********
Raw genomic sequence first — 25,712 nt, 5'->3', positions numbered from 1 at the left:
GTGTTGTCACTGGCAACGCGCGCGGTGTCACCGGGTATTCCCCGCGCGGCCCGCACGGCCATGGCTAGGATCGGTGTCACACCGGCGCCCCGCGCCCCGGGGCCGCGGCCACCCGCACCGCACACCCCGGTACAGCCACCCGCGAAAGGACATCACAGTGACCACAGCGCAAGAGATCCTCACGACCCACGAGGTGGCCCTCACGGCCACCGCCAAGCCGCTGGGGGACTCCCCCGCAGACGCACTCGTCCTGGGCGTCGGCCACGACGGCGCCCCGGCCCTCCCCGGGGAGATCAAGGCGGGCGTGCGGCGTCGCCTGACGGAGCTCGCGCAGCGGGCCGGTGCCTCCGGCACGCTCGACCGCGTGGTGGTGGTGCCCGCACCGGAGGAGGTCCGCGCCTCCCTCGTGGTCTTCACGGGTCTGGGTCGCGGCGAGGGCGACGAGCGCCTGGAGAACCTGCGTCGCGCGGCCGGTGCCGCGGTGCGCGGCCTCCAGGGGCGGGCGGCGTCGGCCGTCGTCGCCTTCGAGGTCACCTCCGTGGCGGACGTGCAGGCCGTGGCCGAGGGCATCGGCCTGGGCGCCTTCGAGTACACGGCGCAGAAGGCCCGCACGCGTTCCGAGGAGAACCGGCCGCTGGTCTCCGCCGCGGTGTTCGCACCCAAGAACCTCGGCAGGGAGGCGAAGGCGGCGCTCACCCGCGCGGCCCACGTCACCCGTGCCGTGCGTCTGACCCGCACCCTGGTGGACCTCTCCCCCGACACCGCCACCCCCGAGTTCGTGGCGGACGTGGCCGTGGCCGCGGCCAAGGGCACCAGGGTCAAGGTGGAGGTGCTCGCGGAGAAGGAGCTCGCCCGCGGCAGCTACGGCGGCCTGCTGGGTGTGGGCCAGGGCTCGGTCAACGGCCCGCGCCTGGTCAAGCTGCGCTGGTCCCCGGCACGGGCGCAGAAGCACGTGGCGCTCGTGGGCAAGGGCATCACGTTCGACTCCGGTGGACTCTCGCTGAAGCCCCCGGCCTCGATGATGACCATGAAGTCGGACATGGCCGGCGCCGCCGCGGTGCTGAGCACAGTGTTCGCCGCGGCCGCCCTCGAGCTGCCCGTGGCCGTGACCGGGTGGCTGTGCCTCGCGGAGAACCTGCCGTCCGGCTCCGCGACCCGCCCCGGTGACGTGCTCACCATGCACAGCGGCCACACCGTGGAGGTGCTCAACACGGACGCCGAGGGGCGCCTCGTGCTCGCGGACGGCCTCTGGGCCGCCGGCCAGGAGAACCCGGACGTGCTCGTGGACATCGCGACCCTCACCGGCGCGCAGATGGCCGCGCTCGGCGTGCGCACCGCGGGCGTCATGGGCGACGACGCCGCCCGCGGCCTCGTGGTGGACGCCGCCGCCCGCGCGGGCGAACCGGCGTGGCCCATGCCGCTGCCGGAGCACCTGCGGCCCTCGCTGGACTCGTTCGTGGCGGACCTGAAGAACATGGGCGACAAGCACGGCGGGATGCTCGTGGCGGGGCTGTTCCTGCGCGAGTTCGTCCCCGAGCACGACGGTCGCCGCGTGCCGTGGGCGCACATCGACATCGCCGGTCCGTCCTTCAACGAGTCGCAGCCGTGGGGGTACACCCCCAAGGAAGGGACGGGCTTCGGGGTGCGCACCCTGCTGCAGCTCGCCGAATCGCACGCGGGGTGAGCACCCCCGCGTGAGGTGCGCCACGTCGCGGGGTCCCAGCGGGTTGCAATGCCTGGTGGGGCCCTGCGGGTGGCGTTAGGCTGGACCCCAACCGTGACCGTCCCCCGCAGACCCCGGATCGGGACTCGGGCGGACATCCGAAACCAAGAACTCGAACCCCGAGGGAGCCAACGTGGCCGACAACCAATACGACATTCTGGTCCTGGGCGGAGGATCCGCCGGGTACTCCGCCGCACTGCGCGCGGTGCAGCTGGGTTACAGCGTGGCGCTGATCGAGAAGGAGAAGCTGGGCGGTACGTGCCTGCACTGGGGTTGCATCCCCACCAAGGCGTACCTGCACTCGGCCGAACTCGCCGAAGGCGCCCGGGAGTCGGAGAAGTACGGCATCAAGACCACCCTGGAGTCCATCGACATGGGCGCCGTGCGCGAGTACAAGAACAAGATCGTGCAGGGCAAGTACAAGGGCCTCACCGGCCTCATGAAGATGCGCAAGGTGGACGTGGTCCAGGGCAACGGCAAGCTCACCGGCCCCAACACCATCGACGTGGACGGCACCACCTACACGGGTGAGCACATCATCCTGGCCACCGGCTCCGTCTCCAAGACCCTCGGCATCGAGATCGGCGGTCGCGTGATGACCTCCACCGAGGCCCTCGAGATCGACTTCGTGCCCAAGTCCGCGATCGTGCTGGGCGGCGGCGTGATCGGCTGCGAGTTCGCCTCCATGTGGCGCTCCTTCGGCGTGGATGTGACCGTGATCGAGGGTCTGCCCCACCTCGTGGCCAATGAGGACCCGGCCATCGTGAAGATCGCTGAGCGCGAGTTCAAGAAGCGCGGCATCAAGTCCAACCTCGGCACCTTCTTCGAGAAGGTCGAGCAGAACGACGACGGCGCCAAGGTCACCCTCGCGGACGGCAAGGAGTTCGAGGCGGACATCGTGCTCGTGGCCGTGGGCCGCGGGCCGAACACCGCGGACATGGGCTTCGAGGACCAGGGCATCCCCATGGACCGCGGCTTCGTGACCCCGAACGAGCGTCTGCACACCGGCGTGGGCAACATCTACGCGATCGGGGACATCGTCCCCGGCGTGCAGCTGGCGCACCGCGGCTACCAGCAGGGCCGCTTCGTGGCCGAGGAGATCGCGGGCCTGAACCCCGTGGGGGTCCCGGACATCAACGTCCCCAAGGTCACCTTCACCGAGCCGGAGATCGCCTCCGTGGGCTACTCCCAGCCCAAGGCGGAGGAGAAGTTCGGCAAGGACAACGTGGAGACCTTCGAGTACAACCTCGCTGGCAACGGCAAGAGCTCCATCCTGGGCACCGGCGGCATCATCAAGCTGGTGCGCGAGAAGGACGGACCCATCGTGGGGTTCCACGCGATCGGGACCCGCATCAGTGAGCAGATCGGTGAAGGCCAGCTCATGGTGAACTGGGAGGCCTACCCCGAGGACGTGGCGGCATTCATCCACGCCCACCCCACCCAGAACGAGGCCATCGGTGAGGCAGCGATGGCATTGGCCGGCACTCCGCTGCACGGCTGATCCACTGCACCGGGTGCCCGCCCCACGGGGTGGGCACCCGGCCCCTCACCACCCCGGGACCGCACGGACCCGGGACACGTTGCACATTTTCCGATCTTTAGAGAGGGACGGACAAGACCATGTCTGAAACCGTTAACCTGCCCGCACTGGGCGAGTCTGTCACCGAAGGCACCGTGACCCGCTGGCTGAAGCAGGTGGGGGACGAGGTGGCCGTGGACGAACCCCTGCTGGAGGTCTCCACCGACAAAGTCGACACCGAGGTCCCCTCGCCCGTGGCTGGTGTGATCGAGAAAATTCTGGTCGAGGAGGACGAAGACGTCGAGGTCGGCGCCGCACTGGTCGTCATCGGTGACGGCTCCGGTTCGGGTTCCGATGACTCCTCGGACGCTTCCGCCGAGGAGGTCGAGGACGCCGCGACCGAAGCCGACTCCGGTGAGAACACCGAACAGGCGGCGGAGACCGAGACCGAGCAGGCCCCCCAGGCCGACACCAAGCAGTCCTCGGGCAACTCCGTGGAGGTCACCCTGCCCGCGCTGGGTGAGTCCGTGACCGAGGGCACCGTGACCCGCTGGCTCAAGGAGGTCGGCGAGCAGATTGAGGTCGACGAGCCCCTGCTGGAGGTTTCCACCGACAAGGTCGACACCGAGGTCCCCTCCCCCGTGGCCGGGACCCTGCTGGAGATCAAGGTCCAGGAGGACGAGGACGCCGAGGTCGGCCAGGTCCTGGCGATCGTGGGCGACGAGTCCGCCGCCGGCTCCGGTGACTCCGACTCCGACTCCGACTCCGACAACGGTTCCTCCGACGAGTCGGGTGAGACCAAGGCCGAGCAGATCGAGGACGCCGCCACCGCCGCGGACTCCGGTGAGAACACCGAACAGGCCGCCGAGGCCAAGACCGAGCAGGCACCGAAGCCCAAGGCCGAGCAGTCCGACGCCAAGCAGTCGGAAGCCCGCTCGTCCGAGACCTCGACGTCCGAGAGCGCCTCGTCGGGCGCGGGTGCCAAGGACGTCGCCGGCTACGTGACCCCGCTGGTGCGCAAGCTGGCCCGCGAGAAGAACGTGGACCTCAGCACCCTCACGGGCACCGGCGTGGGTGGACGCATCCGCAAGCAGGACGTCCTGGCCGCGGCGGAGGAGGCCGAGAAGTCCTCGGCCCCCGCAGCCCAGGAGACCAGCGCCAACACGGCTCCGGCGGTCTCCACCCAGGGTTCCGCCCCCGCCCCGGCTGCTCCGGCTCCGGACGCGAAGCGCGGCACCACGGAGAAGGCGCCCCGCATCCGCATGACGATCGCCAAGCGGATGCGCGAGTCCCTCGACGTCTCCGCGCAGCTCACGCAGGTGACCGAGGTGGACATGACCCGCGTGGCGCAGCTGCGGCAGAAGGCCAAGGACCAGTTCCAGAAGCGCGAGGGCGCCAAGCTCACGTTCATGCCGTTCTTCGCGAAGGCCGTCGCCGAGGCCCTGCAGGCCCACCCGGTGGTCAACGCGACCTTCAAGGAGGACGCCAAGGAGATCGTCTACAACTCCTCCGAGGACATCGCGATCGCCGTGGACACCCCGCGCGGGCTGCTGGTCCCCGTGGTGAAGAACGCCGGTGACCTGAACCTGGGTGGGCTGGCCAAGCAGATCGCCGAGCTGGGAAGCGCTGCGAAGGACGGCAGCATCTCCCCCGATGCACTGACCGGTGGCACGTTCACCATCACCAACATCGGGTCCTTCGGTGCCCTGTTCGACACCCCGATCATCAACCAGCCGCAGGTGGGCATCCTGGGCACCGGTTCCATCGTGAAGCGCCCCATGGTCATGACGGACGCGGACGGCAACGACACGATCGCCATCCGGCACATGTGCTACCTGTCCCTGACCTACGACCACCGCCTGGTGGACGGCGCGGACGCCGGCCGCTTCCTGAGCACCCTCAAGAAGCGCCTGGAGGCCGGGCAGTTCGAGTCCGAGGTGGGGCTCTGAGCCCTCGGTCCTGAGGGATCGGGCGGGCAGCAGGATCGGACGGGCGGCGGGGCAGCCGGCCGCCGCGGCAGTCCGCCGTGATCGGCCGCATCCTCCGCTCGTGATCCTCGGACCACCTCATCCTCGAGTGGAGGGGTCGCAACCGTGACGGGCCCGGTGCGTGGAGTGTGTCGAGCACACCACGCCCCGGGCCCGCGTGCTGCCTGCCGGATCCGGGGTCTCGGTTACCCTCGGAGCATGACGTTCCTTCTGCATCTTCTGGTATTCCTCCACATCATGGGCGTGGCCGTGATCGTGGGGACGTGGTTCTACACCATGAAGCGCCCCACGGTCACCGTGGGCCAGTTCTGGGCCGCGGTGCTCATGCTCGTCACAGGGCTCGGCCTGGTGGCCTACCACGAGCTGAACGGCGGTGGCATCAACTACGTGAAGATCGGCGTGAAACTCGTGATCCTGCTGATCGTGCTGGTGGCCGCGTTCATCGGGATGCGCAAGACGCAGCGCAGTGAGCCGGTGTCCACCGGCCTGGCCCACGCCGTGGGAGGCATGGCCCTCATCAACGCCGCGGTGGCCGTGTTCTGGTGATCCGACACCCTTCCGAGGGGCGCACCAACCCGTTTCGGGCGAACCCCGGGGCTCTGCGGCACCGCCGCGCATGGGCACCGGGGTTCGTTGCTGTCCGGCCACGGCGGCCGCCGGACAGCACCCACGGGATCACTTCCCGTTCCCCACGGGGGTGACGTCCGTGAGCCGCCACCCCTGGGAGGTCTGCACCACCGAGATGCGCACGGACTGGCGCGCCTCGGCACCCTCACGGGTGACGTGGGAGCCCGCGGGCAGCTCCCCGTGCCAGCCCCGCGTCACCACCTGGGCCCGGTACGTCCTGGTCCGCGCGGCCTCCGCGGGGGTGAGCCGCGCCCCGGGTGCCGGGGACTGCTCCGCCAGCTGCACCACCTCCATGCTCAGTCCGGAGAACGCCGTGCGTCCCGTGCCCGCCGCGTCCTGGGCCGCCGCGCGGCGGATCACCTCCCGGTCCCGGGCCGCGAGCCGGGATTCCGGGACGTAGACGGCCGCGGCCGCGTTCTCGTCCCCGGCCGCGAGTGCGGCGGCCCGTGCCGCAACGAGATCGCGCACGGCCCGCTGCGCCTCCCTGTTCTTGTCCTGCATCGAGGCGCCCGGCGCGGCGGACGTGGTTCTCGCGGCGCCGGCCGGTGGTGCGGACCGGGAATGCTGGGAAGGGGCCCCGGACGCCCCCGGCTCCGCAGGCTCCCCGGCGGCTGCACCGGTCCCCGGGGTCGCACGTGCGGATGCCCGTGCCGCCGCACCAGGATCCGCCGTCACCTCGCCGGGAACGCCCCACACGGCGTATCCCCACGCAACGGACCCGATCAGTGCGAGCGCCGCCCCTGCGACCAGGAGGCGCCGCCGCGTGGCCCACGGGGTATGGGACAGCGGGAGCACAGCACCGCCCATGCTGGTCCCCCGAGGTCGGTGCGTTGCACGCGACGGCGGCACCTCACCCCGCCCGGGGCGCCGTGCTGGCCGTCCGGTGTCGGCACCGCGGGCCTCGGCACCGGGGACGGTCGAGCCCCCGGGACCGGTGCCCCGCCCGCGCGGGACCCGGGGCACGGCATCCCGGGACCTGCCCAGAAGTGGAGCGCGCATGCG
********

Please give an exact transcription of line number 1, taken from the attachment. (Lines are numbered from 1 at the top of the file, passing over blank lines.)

Raw genomic sequence first — 25,712 nt, 5'->3', positions numbered from 1 at the left: